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List<KeyValuePair<String, String> myList = new List<KeyValuePair<String, String>>();

myList.Add(new KeyValuePair<String, SelectList>("theKey", "FIND THIS!"));

How can I retrieve "FIND THIS!" from myList knowing only theKey? This attempt is not working.

String find = myList.Where(m => m.Key == "theKey");

Coming from other languages, I've always had the possibility to search in big associative arrays and retrieve values like this: array[key] = value;

How can I do this in C#?

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2  
Your declaration is wrong. List<KeyValuePair<String, SelectList> myList = new List<KeyValuePair<String, SelectList>>(); –  Romoku Jul 29 '13 at 12:24
    
wouldn't a dictionary be better? –  Daniel A. White Jul 29 '13 at 12:24
    
ops! corrected the question, thanks! –  Saturnix Jul 29 '13 at 12:25
    
"Coming from other languages, I've always had the possibility to search in big associative arrays" => Dictionary is an associative array; List is not. –  Jon Jul 29 '13 at 12:25

4 Answers 4

up vote 5 down vote accepted

Instead of List<KeyValuePair>, use Dictionary<string, SelectList> and then you can access it like :

array[key] = value;

You can use Dictionary like:

Dictionary<String, SelectList> dictionary= new Dictionary<String, SelectList>();
dictionary.Add("theKey", "FIND THIS!");

Console.WriteLine(dictionary["theKey"]);
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1  
Cool! This is working! Thanks! I've never have to write a model for every stupid thing from now... –  Saturnix Jul 29 '13 at 12:31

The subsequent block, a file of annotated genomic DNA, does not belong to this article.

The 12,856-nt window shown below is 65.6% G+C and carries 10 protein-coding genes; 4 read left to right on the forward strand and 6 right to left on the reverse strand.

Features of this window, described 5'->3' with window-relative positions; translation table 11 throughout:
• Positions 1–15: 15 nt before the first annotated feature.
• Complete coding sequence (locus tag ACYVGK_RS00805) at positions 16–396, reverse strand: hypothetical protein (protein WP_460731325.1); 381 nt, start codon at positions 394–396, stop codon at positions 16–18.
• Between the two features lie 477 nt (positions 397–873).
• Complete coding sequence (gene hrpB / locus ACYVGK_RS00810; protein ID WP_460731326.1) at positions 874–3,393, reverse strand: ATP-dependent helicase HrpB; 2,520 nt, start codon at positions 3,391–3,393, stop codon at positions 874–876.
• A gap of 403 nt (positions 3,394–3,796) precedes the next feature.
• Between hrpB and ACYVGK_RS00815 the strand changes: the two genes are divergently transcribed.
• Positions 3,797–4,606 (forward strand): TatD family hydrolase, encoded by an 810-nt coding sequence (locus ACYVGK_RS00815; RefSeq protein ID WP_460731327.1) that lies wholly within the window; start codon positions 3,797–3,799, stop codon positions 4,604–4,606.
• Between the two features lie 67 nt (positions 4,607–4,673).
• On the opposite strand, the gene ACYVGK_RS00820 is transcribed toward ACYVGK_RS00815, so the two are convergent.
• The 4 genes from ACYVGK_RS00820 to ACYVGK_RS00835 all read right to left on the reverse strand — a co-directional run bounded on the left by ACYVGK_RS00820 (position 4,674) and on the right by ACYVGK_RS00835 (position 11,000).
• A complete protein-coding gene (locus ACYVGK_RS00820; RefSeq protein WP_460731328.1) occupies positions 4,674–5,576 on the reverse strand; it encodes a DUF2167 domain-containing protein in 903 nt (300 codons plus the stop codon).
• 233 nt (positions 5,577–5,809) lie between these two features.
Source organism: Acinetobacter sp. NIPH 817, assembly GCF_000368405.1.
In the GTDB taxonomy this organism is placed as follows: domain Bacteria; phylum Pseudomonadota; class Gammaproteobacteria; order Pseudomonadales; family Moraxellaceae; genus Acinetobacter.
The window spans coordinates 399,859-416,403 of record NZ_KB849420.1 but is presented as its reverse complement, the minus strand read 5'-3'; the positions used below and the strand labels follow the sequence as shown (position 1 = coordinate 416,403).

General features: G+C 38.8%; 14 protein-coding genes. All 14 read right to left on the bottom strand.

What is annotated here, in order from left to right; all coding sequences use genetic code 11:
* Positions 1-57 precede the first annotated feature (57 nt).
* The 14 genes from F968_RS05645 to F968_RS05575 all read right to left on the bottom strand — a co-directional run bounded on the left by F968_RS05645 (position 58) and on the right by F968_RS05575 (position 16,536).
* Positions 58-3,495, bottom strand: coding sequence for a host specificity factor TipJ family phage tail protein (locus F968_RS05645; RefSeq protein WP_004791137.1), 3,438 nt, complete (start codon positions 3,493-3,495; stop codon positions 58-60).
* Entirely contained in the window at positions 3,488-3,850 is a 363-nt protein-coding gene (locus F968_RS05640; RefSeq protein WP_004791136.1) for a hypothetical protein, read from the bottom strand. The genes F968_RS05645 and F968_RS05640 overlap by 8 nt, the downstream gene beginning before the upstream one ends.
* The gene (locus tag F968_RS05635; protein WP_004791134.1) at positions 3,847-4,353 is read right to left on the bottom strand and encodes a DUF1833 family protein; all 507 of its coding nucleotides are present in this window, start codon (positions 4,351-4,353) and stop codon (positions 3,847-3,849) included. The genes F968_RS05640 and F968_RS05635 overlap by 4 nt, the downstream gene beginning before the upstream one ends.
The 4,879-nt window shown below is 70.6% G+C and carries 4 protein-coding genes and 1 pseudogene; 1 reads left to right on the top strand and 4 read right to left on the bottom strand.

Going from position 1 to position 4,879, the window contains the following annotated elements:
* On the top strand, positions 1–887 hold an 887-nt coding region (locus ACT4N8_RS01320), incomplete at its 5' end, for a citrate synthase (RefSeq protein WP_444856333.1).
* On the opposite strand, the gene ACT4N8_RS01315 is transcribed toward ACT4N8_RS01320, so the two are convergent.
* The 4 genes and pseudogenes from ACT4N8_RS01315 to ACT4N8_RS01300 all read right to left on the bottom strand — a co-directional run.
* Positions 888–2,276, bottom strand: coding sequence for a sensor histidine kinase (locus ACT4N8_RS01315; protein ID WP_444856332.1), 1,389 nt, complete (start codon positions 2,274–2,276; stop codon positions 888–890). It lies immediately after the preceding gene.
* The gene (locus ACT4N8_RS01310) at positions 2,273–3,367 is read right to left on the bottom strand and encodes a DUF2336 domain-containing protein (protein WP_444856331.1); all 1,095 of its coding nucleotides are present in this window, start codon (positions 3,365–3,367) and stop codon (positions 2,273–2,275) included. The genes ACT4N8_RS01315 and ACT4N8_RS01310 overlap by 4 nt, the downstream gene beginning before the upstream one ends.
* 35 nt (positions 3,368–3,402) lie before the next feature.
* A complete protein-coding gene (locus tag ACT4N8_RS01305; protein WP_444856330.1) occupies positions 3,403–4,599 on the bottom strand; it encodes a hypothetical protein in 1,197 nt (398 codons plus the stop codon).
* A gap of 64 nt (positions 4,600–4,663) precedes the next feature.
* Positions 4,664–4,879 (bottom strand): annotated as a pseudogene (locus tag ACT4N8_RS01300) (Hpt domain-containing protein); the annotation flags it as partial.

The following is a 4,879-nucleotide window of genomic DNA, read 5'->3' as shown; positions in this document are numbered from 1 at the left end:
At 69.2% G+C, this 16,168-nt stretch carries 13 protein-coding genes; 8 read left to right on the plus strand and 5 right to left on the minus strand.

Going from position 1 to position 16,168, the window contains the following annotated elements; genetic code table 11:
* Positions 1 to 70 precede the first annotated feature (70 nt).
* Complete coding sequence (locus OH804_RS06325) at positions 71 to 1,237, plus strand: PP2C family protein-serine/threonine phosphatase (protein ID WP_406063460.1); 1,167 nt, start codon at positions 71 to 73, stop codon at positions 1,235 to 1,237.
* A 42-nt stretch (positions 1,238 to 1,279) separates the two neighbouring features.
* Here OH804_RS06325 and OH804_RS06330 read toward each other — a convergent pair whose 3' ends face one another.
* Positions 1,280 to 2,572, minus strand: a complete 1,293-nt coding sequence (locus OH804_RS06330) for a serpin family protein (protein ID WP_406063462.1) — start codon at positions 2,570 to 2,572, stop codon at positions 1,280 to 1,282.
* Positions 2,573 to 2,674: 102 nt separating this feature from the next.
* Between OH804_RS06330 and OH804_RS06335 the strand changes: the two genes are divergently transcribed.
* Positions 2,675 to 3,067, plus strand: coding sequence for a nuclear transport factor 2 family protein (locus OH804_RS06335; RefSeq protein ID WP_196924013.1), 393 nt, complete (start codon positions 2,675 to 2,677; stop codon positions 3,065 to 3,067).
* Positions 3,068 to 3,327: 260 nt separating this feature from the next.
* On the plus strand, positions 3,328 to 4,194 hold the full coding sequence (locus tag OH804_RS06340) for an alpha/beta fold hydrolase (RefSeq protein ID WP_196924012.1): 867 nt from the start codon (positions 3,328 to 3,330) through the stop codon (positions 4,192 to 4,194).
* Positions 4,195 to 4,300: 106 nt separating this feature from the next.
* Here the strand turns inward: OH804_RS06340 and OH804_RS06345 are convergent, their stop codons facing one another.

1  
@Saturnix, you are welcome, just remember that keys in the dictionary should be unique. –  Habib Jul 29 '13 at 12:33

You are probably looking for the Dictionary<TKey, TValue>:

Dictionary<string, string> myDict = new Dictionary<string, string>();
myDict.Add("theKey", "FIND THIS!");

now you can find the value via the key:

string value = myDict["theKey"];

You can change the value in this way:

myDict["theKey"] = "new value";  // works even if the key doesn't exist, then it will be added

Note that the keys must be unique.

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How about Dictionary ?

IDictionary<String, String> foo = new Dictionary<String, String>();
foo.Add("hello","world");

now you can use []

foo["Hello"];

however with C#

string value;

if(foo.TryGetValue("Hello" , out value)){
   // now you have value
}

is much more preferable and safer.

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As mentioned in other answers you should use a Dictionary for this.

However, the reason your line String find = myList.Where(m => m.Key == "theKey"); is not working is that myList.Where(m => m.Key == "theKey"); will return a KeyValuePair. If you just want the value you could try:

String find = myList.Where(m => m.Key == "theKey").Single().Value;

or if you need to check for nulls then maybe:

var findKeyValue = myList.Where(m => m.Key == "theKey").SingleOrDefault();
if(findKeyValue != null)
{
    var find = findKeyValue.Value;
}

You can also use the following snippet (in which case you'll either have the value or null)

var find = myList.Where(m => m.Key == "theKey").Select(kvp => kvp.Value).SingleOrDefault();
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you can put a Select(kvp=>kvp.Value) before the SingleOrDefault to avoid the null check. –  Dax Fohl Jul 29 '13 at 12:37
    
Thanks, added it into the answer :) –  Neil Jul 29 '13 at 12:42

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